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Editorial: Attention Walgreens shoppers

America’s two biggest drugstore chains – Walgreens with 8,221 stores and CVS with 7,660 – face off at the intersection of Loudon Road and East Side Drive, where each claim a corner.

CVS is the relative newcomer. It was founded in Lowell, Mass., in 1963; Walgreens in Chicago in 1901. Both are American corporations, but within weeks, Walgreens could merge with a foreign drugstore chain and move its base, for tax purposes, to Switzerland.

In a process called an inversion, the chain is considering a union with Alliance Boots, a Swiss-based company with about 3,150 drugstores globally and 2,500 in Great Britain. Walgreens will maintain its U.S. presence. The lion’s share of its $72 billion in annual revenue, one-quarter of it from payments by Medicare and Medicaid, will still come from the chain’s U.S. sales. But Walgreens will, critics say, avoid taxes by becoming a foreign company in name only.

The inversion, if Walgreens goes through with it, will matter to hedge funds and other Walgreens investors seeking higher returns. The move is expected to lower the company’s corporate tax rate by 10 to 20 percent. The change in status will matter, or should, to America’s taxpayers, who will have to make up the $2 billion to $4 billion in taxes Walgreens would otherwise pay each year. The question is, will a Walgreens move abroad matter to consumers, most of whom are also taxpayers?

“Buy American” campaigns have never been particularly effective. Consumers, though they may prefer doing business with a company that’s a good, taxpaying, corporate citizen, shop where they believe they get the best value. That raises a scary possibility.

Will CVS, Rite Aid and other rivals be able to compete if Walgreens gains a huge tax advantage? If not, will they and other retailers join the many pharmaceutical companies that expatriated themselves by moving to foreign tax havens?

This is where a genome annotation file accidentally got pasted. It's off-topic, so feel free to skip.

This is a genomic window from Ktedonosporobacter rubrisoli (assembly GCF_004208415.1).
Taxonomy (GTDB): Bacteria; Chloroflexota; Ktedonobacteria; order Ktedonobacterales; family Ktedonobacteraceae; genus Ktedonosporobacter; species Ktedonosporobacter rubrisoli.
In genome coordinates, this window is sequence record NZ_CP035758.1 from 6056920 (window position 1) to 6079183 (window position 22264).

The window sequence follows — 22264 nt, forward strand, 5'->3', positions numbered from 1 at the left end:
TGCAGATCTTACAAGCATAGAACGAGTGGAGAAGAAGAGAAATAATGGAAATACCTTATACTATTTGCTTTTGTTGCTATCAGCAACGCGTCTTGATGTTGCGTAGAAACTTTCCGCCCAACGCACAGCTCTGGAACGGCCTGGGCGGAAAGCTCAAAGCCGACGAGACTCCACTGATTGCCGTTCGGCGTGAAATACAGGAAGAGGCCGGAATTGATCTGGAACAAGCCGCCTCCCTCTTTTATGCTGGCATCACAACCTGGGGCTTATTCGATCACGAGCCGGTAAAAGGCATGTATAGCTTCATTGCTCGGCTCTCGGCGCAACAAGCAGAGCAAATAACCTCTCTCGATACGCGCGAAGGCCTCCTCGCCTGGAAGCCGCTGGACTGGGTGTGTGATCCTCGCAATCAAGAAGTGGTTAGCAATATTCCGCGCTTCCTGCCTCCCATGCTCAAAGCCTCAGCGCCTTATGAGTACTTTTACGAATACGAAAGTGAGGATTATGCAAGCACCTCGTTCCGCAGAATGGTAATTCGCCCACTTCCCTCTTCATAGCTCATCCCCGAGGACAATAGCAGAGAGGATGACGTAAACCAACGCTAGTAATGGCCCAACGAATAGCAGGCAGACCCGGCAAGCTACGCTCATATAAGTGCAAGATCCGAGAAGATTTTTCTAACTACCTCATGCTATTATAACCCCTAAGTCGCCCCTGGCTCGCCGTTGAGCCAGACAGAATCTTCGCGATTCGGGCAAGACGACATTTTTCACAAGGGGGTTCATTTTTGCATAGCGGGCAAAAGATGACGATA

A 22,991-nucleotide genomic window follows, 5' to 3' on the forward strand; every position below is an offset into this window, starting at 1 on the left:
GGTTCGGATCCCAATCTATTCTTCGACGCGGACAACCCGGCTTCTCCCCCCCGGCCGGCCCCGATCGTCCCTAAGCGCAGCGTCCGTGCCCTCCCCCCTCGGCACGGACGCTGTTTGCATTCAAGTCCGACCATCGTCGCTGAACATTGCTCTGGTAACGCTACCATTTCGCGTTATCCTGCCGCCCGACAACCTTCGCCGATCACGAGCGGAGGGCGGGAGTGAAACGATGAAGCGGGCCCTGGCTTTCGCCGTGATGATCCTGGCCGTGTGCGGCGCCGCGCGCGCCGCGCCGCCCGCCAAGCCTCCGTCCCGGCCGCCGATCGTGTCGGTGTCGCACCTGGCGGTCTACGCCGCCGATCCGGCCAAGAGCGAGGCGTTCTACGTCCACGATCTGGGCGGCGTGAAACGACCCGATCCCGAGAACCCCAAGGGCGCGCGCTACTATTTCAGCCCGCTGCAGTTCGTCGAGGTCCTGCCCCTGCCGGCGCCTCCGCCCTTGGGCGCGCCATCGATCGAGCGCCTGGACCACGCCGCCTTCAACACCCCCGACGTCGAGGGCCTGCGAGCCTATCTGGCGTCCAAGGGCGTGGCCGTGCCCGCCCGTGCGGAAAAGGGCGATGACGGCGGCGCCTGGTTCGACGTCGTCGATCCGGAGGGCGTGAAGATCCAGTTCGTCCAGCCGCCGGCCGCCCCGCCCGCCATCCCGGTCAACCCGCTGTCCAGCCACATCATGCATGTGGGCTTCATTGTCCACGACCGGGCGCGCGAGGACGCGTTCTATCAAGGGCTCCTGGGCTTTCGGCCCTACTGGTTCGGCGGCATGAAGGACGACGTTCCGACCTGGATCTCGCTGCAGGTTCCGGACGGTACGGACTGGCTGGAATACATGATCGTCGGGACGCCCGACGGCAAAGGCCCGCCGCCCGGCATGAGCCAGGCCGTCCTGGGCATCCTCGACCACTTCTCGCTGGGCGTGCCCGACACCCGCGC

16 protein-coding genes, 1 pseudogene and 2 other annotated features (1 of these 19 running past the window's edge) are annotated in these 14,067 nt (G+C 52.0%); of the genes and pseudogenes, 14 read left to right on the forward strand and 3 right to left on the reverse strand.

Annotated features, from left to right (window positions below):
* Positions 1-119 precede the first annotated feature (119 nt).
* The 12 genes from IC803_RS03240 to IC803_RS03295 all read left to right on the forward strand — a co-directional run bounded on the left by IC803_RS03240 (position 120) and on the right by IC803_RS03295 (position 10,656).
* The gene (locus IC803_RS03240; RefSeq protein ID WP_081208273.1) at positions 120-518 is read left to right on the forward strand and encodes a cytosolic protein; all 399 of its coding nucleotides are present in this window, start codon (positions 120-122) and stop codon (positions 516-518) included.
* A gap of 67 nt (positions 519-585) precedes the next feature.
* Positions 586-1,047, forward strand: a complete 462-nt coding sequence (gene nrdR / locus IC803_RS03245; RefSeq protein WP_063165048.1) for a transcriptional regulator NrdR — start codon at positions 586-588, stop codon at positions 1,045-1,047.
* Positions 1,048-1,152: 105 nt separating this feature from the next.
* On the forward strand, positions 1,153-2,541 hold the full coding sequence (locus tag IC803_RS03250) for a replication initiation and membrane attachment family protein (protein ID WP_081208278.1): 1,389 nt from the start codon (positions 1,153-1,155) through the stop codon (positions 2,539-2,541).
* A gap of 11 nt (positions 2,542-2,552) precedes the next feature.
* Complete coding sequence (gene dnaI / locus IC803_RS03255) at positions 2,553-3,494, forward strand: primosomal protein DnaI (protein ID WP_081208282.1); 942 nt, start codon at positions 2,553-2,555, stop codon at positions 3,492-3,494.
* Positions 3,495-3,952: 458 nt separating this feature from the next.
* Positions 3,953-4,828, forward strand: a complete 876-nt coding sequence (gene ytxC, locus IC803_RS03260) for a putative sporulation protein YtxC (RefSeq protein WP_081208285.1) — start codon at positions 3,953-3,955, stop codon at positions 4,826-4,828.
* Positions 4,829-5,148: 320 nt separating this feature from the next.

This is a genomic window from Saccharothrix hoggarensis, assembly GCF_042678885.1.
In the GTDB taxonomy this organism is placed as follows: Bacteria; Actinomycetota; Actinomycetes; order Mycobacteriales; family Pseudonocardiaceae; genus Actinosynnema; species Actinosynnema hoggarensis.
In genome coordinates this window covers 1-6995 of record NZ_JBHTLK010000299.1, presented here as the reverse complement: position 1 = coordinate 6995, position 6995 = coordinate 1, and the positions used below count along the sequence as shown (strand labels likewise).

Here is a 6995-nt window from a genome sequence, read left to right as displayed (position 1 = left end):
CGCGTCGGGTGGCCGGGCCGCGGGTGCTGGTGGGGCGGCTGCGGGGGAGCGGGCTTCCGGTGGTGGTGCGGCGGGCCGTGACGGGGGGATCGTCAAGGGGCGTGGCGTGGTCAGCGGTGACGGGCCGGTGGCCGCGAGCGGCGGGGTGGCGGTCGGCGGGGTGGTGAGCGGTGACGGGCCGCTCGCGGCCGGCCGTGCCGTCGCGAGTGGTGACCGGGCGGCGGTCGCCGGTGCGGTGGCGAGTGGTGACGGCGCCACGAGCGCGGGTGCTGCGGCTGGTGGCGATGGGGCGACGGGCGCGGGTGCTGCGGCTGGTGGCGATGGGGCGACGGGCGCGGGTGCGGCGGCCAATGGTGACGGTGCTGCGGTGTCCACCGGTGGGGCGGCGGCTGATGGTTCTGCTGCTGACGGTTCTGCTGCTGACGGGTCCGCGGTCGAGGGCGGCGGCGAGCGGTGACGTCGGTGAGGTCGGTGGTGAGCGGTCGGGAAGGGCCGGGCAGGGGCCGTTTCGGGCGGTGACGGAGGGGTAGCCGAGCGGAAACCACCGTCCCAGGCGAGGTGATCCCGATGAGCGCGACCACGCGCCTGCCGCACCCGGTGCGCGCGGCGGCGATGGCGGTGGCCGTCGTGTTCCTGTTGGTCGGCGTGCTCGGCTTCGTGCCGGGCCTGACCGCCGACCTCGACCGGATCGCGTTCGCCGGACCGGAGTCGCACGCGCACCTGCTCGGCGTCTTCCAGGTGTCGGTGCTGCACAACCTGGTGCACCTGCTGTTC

It’s a possibility that should have members of Congress crossing aisles to stop a corporate flight that could rob the Treasury of billions of dollars in tax revenue. The missing money will have to be made up by individual taxpayers, working stiffs who can’t use complicated tax dodges to avoid paying Uncle Sam a fair share of what it costs to run a civilized country.

Some members of Congress, among them New Hampshire’s senior Sen. Jeanne Shaheen, have sponsored legislation that would slow the offshore rush by making it more difficult to carry out corporate inversions. President Obama is seeking congressional support for measures to severely narrow the inversion loophole. In the short run, either measure is better than doing nothing, which is what Congress of late has been good at.

Republicans and Democrats alike agree that the real problem lies with America’s unfair, labyrinthian, loophole-riddled tax code, and a corporate tax rate that at 39.1 percent counting state taxes, is perhaps the highest of all developed nations. (The effective corporate tax rate is actually much lower and some companies pay no taxes at all.) The corporate tax rate should be lowered and the code’s loopholes pulled tight. But few expect this famously fractious Congress to make much progress.

To prevent a rush to the border, we dearly hope Walgreens does the right thing and remains an American corporation. And if it doesn’t, we expect regulators to strictly enforce laws that prevent foreign companies from spending to influence political decisions that should be made by Americans. Expatriates, as Walgreens could learn, may gain some revenue but they lose their right to vote.

Legacy Comments17

For the record, this whole highest business tax rate in the industrialized world line is as factual PBR's posts. The actual printed tax rate is 39% including state and local taxes. Dick and Jane see 39% and Dick says, boy Jane 39% is an awful high number. Yes Dick that is a high number says Jane. Jane, that is why businesses are going overseas isn't it? Boy Dick you are really smart says Jane. Well in the adult world we know that things are not always as they seem. The taxes paid by US Corporations in 2011 were 2.6% of the GDP. This ranked us number 11 out of the 27 wealthiest countries. The effective corporate tax rate in reality was 12.6% after you figured in tax credits and numerous deductions and the massive number of loopholes. There are multi-billion $$ companies out there that make their livings by finding creative ways to hide money from the evil tax man. From 2009-2012 just Apple Computer was able to hide $74 billion by using weaknesses in the code. In the same time period Microsoft was able to avoid $7 billion in taxes. This is only 2 companies. So let's leave the 39% figure with Dick and Jane where it belongs.